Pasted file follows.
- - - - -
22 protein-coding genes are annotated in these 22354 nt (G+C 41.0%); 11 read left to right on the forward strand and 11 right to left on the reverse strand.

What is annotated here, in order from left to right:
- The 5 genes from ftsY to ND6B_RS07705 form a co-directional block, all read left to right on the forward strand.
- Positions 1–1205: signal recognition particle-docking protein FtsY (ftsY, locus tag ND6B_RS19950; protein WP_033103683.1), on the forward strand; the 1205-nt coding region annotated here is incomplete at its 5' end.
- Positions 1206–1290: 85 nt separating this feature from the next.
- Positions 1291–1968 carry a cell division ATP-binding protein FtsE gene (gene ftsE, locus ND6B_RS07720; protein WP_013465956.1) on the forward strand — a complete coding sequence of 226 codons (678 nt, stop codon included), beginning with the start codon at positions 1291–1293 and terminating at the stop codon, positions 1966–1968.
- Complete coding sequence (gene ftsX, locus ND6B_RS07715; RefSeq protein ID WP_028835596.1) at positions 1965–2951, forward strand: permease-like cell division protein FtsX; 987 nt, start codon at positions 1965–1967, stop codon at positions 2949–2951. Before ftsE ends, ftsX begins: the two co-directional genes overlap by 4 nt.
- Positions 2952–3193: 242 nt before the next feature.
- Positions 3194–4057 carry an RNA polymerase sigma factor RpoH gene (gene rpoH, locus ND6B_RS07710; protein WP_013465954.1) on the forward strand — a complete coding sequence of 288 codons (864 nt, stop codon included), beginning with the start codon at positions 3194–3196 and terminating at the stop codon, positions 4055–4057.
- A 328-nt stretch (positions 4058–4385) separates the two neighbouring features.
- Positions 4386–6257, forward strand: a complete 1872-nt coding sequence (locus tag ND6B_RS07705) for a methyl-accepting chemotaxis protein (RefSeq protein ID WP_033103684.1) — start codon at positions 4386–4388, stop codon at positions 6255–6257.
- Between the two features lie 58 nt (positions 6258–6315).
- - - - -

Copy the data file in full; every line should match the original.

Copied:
22 protein-coding genes are annotated in these 22354 nt (G+C 41.0%); 11 read left to right on the forward strand and 11 right to left on the reverse strand.

What is annotated here, in order from left to right:
- The 5 genes from ftsY to ND6B_RS07705 form a co-directional block, all read left to right on the forward strand.
- Positions 1–1205: signal recognition particle-docking protein FtsY (ftsY, locus tag ND6B_RS19950; protein WP_033103683.1), on the forward strand; the 1205-nt coding region annotated here is incomplete at its 5' end.
- Positions 1206–1290: 85 nt separating this feature from the next.
- Positions 1291–1968 carry a cell division ATP-binding protein FtsE gene (gene ftsE, locus ND6B_RS07720; protein WP_013465956.1) on the forward strand — a complete coding sequence of 226 codons (678 nt, stop codon included), beginning with the start codon at positions 1291–1293 and terminating at the stop codon, positions 1966–1968.
- Complete coding sequence (gene ftsX, locus ND6B_RS07715; RefSeq protein ID WP_028835596.1) at positions 1965–2951, forward strand: permease-like cell division protein FtsX; 987 nt, start codon at positions 1965–1967, stop codon at positions 2949–2951. Before ftsE ends, ftsX begins: the two co-directional genes overlap by 4 nt.
- Positions 2952–3193: 242 nt before the next feature.
- Positions 3194–4057 carry an RNA polymerase sigma factor RpoH gene (gene rpoH, locus ND6B_RS07710; protein WP_013465954.1) on the forward strand — a complete coding sequence of 288 codons (864 nt, stop codon included), beginning with the start codon at positions 3194–3196 and terminating at the stop codon, positions 4055–4057.
- A 328-nt stretch (positions 4058–4385) separates the two neighbouring features.
- Positions 4386–6257, forward strand: a complete 1872-nt coding sequence (locus tag ND6B_RS07705) for a methyl-accepting chemotaxis protein (RefSeq protein ID WP_033103684.1) — start codon at positions 4386–4388, stop codon at positions 6255–6257.
- Between the two features lie 58 nt (positions 6258–6315).